In what’s been called the biggest tax-cutting event in 50 years, Kwasi Kwarteng has taken some very broad measures in today’s ‘mini budget’, drawing much comment from financial and economic experts.
In a brief summary, this is what it means for you day-to-day and for your business affairs.
Promised by the previous chancellor, Rishi Sunak, by the end of Parliament in 2024, Mr Kwarteng has brought forward a reduction in the basic rate of income tax, which will now reduce by 1p in the pound from April 2023. This brings basic rate income tax down from 20p in the pound, to 19p in the pound, which equates to an average gain of £125 per year for basic rate taxpayers and £377 per year for higher rate taxpayers.
Notably, the 45% higher income tax rate, currently paid by people earning more than £150,000 a year, will also be abolished from April 2023 meaning that 40% will now be the maximum income tax rate. This rate applies to anyone earning more than £50,270 per year.
This change does not apply in Scotland.
The 1.25% increase to employer, employee and self-employed National Insurance contributions which was brought in by the Government in April of this year, will be reversed from 6 November 2022.
Originally, this 1.25% NI rise was due to be replaced by a new 1.25% Health and Social Care Levy from April 2023 but this has now been scrapped and is due to be funded by general taxation instead.
This reversal will benefit anyone with earnings above £12,570 per annum.
The planned increase to the Corporation Tax rate, from 19% to 25%, has been cancelled. Whilst this is good news for businesses, in real terms, the reversal will only benefit larger businesses.
The annual investment allowance (AIA) which has changed numerous times in recent years, will remain at £1m, rather than falling to £200,000 as previously planned.
A permanent cut in stamp duty for England and Northern Ireland was also announced, with particular benefits for first time buyers. From today, the threshold at which stamp duty becomes payable has been increased from £125,000 to £250,000.
First time buyers will benefit from an increased initial threshold, with no stamp duty payable on the first £425,000 of a property’s purchase price. This having been increased from the previous £300,000. The first-time buyer relief will apply to properties worth up to £625,000, compared with the previous £500,000.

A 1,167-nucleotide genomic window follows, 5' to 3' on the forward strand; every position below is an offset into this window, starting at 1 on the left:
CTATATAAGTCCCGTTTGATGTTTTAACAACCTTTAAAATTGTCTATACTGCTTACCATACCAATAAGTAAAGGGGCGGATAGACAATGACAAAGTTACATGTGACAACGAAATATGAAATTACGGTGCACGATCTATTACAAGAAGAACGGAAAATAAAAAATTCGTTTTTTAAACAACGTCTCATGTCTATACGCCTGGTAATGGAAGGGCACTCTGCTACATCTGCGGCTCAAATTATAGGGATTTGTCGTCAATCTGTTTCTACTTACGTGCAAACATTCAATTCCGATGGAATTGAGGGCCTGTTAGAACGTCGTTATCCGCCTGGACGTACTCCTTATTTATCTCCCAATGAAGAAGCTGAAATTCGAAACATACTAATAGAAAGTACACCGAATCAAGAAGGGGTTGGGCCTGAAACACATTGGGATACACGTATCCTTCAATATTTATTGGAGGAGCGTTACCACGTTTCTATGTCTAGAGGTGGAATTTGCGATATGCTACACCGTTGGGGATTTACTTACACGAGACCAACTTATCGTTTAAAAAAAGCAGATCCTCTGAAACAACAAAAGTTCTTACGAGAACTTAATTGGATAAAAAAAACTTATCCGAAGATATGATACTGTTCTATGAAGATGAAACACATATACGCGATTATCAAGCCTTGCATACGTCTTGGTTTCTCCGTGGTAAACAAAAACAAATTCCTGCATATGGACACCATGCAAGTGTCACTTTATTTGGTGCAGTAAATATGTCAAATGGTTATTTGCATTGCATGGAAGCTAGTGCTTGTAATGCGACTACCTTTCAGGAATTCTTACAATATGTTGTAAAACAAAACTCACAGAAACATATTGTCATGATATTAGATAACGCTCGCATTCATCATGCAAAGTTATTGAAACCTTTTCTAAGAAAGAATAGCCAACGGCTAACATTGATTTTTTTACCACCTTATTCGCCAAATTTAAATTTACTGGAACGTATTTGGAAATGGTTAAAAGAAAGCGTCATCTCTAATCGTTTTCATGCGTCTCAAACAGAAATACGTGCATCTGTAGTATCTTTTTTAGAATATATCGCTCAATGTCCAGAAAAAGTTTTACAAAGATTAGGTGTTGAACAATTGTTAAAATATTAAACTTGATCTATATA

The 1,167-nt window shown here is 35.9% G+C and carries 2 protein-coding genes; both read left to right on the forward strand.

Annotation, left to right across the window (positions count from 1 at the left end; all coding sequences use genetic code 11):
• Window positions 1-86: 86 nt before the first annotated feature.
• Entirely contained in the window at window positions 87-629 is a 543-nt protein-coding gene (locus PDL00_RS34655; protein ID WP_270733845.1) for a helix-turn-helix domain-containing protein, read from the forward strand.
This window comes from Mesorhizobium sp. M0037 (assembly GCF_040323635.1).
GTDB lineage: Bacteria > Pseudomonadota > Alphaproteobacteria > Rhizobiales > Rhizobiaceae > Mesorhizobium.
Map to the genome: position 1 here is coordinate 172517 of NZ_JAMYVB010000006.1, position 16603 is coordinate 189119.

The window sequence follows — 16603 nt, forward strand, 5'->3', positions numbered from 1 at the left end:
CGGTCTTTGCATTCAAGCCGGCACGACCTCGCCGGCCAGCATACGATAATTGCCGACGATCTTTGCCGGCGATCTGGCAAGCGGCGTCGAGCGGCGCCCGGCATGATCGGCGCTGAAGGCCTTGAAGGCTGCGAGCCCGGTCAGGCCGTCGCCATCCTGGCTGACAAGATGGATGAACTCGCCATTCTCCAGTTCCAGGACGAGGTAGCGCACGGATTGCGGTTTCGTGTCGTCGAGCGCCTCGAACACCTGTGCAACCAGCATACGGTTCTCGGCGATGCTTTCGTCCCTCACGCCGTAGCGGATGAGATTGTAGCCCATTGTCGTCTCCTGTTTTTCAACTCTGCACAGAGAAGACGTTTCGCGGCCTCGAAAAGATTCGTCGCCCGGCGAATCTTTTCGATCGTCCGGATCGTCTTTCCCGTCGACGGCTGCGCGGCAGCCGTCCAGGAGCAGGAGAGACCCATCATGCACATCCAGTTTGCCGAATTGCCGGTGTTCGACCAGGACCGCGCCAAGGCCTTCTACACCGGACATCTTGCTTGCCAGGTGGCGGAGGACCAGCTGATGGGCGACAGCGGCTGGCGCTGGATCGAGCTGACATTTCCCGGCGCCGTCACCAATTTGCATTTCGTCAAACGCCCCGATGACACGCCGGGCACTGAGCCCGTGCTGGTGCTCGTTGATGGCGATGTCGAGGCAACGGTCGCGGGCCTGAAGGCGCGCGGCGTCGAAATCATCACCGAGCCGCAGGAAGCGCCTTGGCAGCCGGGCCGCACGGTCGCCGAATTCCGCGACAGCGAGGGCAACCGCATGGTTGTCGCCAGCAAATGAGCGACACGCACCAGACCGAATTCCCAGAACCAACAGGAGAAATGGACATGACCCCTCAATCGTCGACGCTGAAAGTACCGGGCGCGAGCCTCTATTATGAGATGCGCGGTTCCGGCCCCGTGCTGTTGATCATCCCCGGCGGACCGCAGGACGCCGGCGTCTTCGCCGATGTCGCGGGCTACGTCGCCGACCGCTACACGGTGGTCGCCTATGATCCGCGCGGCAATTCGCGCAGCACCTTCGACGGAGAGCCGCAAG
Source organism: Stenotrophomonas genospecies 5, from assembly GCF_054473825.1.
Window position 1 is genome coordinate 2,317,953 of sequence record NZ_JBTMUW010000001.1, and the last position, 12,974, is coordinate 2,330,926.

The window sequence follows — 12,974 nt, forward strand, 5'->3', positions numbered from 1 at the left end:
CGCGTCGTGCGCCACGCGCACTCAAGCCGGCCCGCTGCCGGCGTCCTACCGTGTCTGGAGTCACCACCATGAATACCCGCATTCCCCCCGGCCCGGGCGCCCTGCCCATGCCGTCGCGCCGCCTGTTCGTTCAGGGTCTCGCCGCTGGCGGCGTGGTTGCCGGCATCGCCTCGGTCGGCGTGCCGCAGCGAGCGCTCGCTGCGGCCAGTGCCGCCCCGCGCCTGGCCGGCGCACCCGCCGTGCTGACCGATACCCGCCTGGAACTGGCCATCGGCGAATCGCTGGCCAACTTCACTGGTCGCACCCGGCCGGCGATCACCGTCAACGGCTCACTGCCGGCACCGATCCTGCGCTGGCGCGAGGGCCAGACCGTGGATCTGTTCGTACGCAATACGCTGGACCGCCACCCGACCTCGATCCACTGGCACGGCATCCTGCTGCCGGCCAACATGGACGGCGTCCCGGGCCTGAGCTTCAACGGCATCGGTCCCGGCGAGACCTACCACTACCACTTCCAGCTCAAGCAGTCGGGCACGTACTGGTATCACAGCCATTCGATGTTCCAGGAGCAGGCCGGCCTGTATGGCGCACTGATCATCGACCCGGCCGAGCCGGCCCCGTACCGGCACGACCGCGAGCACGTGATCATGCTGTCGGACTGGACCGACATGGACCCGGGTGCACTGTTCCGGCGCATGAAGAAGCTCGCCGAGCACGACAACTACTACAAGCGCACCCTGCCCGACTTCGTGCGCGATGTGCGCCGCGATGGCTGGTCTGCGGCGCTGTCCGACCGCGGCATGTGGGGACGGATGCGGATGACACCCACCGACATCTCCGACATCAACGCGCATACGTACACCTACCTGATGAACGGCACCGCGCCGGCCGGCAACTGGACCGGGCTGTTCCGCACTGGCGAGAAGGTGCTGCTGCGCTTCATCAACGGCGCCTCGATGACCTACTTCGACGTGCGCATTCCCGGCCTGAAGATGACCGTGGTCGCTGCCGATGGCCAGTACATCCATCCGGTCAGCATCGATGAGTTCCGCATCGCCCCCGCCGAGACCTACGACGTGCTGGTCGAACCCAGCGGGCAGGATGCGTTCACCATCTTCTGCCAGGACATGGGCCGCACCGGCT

In another U-turn, the Government has repealed reforms to the off-payroll working rules, known as IR35, from 6 April 2023. After this date, workers who provide their services via an intermediary will be responsible for determining their own employment status and ensuring they pay the correct amount of income tax and national insurance.
The IR35 reforms received much criticism when introduced in 2017 and amended in 2021.
The creation of new Investment Zones in 38 areas around England was also announced, although we don’t know exactly where these will be as yet or the full detail of the benefits.
From the information which is available, we understand that temporary business tax reliefs will be made available to increase economic activity in certain areas.
The Seed Enterprise Investment Scheme (SEIS) will be available to more companies from April 2023. The gross asset limit will increase from £250,000 to £350,000.
Currently a company’s trade must be no more than two years old - this will increase to three years.
The annual investor limit will double to £200,000.
News, updates and tips – what do the latest accountancy and tax changes mean for you?
In what’s been called the biggest tax-cutting event in 50 years, Kwasi Kwarteng has taken some very broad measures in today’s ‘mini budget’. In a brief summary, this is what it means for you day-to-day and for your business affairs.
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